Lesson 13

    The Christian religion is founded on the truth of Christ’s resurrection, and could not exist if Christ had never risen from the dead. He left behind no philosophy or organization to hold His followers together. Nevertheless, all believers are bound to Him in a way that transcends ideology and organization, for our hope stems from the knowledge that He rose from the dead. Because He lives we know that He is who he claimed to be, that He has triumphed over death, and that we “have redemption through His blood, the forgiveness of sins, according to the riches of His grace” (Ephesians 1:7). [Galatians 3:13, Hebrews 2:14, 1Corinthians 15:14,19, 1Peter 1:3.]


    During Christ’s sojourn on earth, He identified Himself with the Father, and even said that He and the Father were one. In other words, to know Jesus is to know the Father and to see Jesus is to see the Father (John 10:30, John 14:8,9). In a less obvious way, He also claimed to be God by calling Himself the “Good Shepherd,” and claiming to have the power to lay down His “life for His sheep” and “to take it again” (John 10:11-18, Psalm 23:1). However, we know that His claim was no idle boast, because He rose from the dead. On the contrary, Jesus showed no inclination to boast. Instead, He set an example by His humility and willingness to serve. Moreover, if He had not been telling the truth He would have died as a sinner, death would have triumphed over Him, and God would never have raised Him from the dead. At the same time, He saw no reason to deny who He was, even though the Jews sought to kill Him for it. [John 13:1-15, Philippians 2:5-8, John 10:27-33, John 5:18,23, John 19:7, John 8:58,59, John 17:5,24, John 20:28, Colossians 1:17, Revelation 1:8,11, Exodus 3:14.]


    Since atonement can only be made by one who is without spot or blemish, Christ would not have been acceptable to God as an offering to atone for our sins if He had been guilty of any transgression (Exodus 12:5, Numbers 19:2,9, Isaiah 53:9-11). If Christ had sinned, that sin would have made Him a slave of Satan, and it would have been impossible for Him to triumph over death (Romans 6:16, Hebrews 2:14). Therefore, you can be certain that Satan wanted Christ to sin. And if Christ had been only a man and nothing more, Satan would have been able to confuse Him and bring Him under his power as easily as he did Adam. [Hebrews 4:15, Hebrews 9:28, Hebrews 10:4, Matthew 3:17, Luke 9:35, Romans 5:19, Jude 9.]


    Since “the wages of sin is death” the very fact that we are going to die is proof that we are sinners, and the fact that we cannot keep ourselves from dying is proof that we need a Savior (Romans 6:23). The good news is that we have a Savior because Christ defeated death. Moreover, the words, “The gift of God is eternal life through Jesus Christ our Lord,” tell us that eternal life is a gift (Romans 6:23). We do not have to do anything to earn it or make ourselves worthy of it. On the contrary, Christ has already obtained it for us! “For God so loved the world, that he gave his only begotten Son, that whosoever believeth in him should not perish, but have everlasting life” (John 3:16).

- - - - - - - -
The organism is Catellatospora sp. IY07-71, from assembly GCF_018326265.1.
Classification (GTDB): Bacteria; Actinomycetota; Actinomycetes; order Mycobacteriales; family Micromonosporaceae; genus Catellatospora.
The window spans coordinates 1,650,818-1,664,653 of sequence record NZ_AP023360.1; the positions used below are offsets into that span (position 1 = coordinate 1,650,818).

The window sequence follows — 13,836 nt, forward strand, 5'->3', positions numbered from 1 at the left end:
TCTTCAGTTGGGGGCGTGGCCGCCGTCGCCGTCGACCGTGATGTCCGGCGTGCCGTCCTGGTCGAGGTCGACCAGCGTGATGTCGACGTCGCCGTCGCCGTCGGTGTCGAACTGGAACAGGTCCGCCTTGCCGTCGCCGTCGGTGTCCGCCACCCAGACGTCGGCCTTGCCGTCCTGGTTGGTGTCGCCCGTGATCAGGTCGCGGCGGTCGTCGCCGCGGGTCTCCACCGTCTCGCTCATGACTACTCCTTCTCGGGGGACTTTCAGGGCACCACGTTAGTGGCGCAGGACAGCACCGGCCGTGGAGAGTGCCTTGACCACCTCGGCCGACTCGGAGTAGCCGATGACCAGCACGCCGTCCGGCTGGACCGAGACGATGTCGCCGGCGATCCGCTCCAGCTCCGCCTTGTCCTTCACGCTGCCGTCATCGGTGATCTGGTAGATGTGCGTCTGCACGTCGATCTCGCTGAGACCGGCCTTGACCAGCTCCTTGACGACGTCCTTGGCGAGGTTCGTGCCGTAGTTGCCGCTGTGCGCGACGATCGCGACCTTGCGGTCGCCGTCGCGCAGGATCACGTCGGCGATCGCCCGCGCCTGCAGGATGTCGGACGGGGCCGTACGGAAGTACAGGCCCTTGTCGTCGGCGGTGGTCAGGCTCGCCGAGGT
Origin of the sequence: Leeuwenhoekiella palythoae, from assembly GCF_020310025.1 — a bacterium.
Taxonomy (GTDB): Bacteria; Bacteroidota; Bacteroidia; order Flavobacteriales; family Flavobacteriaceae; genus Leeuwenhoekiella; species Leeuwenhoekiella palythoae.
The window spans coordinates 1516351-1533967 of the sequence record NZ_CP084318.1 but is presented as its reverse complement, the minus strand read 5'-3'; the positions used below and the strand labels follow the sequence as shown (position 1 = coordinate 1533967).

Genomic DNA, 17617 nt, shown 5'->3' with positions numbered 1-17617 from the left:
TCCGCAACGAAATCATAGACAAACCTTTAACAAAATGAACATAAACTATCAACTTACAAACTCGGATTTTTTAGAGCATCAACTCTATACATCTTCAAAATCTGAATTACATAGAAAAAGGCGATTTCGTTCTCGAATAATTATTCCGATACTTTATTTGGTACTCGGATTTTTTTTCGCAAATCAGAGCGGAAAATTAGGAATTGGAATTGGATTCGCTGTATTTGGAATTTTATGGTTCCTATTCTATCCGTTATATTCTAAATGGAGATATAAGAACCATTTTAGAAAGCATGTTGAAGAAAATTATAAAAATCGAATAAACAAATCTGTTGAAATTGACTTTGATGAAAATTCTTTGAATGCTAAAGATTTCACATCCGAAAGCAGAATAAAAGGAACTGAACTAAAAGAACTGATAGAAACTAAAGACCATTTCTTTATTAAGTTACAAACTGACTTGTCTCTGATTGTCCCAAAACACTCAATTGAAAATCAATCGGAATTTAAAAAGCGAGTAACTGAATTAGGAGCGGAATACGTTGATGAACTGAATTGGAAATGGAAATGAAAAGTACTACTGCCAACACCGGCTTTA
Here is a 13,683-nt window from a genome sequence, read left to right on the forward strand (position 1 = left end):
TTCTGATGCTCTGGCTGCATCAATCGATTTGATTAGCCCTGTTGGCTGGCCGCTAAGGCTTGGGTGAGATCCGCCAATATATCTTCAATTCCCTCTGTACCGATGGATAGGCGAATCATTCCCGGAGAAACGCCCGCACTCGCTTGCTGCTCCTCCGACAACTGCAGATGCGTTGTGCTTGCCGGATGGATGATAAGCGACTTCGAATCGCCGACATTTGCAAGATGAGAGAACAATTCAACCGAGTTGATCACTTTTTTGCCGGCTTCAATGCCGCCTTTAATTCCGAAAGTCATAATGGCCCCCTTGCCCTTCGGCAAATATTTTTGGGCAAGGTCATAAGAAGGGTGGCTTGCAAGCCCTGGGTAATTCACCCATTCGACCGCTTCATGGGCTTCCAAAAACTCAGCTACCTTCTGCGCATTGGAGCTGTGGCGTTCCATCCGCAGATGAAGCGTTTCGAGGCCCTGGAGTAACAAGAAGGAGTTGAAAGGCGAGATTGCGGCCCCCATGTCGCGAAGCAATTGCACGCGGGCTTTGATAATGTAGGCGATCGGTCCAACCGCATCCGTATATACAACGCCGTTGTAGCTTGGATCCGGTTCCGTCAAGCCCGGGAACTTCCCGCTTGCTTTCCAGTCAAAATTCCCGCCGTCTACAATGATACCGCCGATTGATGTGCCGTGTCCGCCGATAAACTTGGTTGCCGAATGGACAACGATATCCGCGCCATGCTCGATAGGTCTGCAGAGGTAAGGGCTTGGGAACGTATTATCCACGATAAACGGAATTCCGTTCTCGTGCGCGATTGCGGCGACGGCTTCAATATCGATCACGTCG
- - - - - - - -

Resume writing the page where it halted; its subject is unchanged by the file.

In other words, we are the ones who deserved to die! However, Christ not only loved us enough to take our sins upon Himself and die in our place, but the fact that He rose from the dead is proof that God accepted His death as the payment for our sin (1Peter 3:18). Our salvation depends upon what He did, not what we do. No sin is ever imputed to those who trust in Him. [Hebrews 10:12, Romans 4:6-8 and 11:6, Luke 18:13, Luke 23:42,43, Ephesians 2:8,9, 1John 4:9, 2Timothy 2:11, John 11:25, John 14:19, 2Corinthians 13:4, Romans 6:8, John 3:16,36, 1Corinthians 15:22.]


    The good news that Christ died for our sins and rose again in victory over death is the very heart and center of the gospel, for it is only through the knowledge of His victory over death that we can face death without fear (1Corinthians 15:1-4). In fact, because our salvation depends on what He did rather than what we do, we see death as a triumph not a tragedy. For that reason, first century Christians often saw the death of a believer as an opportunity to share the hope of the resurrection with the unsaved friends and relatives of the departed. If some of those unsaved friends and relatives accepted Christ and were baptized in the hope of being reunited with their loved one at the resurrection, they were literally being baptized for [i.e. in order to be reunited with] their dead relative (1Corinthians 15:29). May the grace of our Lord Jesus Christ be with you all!


1. What is the Christian religion founded on?
2. What does our hope stem from?
3. How do we know that Christ triumphed over death?
4. What did Jesus mean when He said that He and the Father were one?
5. What does the fact that Christ rose prove?
6. If Christ had been guilty of sin, would He have been acceptable to God?
7. Could a mere man resist the power and wiles of Satan?
8. What is the fact that you are going to die proof of?
9. What is the proof that God has accepted Christ's sacrifice?
10.What is the heart and center of the gospel?